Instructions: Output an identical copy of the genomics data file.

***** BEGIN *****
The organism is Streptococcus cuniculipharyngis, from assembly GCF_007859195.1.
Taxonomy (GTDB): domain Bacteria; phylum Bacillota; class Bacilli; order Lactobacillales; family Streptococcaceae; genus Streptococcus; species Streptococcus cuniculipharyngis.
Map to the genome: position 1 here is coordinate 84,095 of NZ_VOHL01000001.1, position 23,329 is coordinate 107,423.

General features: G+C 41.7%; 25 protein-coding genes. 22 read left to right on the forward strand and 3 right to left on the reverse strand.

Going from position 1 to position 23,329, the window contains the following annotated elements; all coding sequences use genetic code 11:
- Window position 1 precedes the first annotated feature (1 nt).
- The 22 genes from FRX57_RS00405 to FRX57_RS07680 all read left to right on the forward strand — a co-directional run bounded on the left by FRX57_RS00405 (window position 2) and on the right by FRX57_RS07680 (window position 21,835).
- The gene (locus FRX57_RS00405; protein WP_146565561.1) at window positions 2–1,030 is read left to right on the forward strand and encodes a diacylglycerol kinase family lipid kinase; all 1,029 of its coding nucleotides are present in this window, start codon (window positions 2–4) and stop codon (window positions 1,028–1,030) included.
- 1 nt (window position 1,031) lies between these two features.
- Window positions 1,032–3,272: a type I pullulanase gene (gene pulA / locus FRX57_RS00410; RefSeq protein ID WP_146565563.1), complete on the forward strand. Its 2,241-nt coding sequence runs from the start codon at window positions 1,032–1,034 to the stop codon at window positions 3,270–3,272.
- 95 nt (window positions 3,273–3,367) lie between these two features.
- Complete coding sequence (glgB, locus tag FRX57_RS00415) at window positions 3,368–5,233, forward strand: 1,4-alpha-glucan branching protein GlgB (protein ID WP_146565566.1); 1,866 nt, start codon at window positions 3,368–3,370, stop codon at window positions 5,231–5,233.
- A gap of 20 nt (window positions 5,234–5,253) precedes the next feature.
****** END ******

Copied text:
The organism is Streptococcus cuniculipharyngis, from assembly GCF_007859195.1.
Taxonomy (GTDB): domain Bacteria; phylum Bacillota; class Bacilli; order Lactobacillales; family Streptococcaceae; genus Streptococcus; species Streptococcus cuniculipharyngis.
Map to the genome: position 1 here is coordinate 84,095 of NZ_VOHL01000001.1, position 23,329 is coordinate 107,423.

General features: G+C 41.7%; 25 protein-coding genes. 22 read left to right on the forward strand and 3 right to left on the reverse strand.

Going from position 1 to position 23,329, the window contains the following annotated elements; all coding sequences use genetic code 11:
- Window position 1 precedes the first annotated feature (1 nt).
- The 22 genes from FRX57_RS00405 to FRX57_RS07680 all read left to right on the forward strand — a co-directional run bounded on the left by FRX57_RS00405 (window position 2) and on the right by FRX57_RS07680 (window position 21,835).
- The gene (locus FRX57_RS00405; protein WP_146565561.1) at window positions 2–1,030 is read left to right on the forward strand and encodes a diacylglycerol kinase family lipid kinase; all 1,029 of its coding nucleotides are present in this window, start codon (window positions 2–4) and stop codon (window positions 1,028–1,030) included.
- 1 nt (window position 1,031) lies between these two features.
- Window positions 1,032–3,272: a type I pullulanase gene (gene pulA / locus FRX57_RS00410; RefSeq protein ID WP_146565563.1), complete on the forward strand. Its 2,241-nt coding sequence runs from the start codon at window positions 1,032–1,034 to the stop codon at window positions 3,270–3,272.
- 95 nt (window positions 3,273–3,367) lie between these two features.
- Complete coding sequence (glgB, locus tag FRX57_RS00415) at window positions 3,368–5,233, forward strand: 1,4-alpha-glucan branching protein GlgB (protein ID WP_146565566.1); 1,866 nt, start codon at window positions 3,368–3,370, stop codon at window positions 5,231–5,233.
- A gap of 20 nt (window positions 5,234–5,253) precedes the next feature.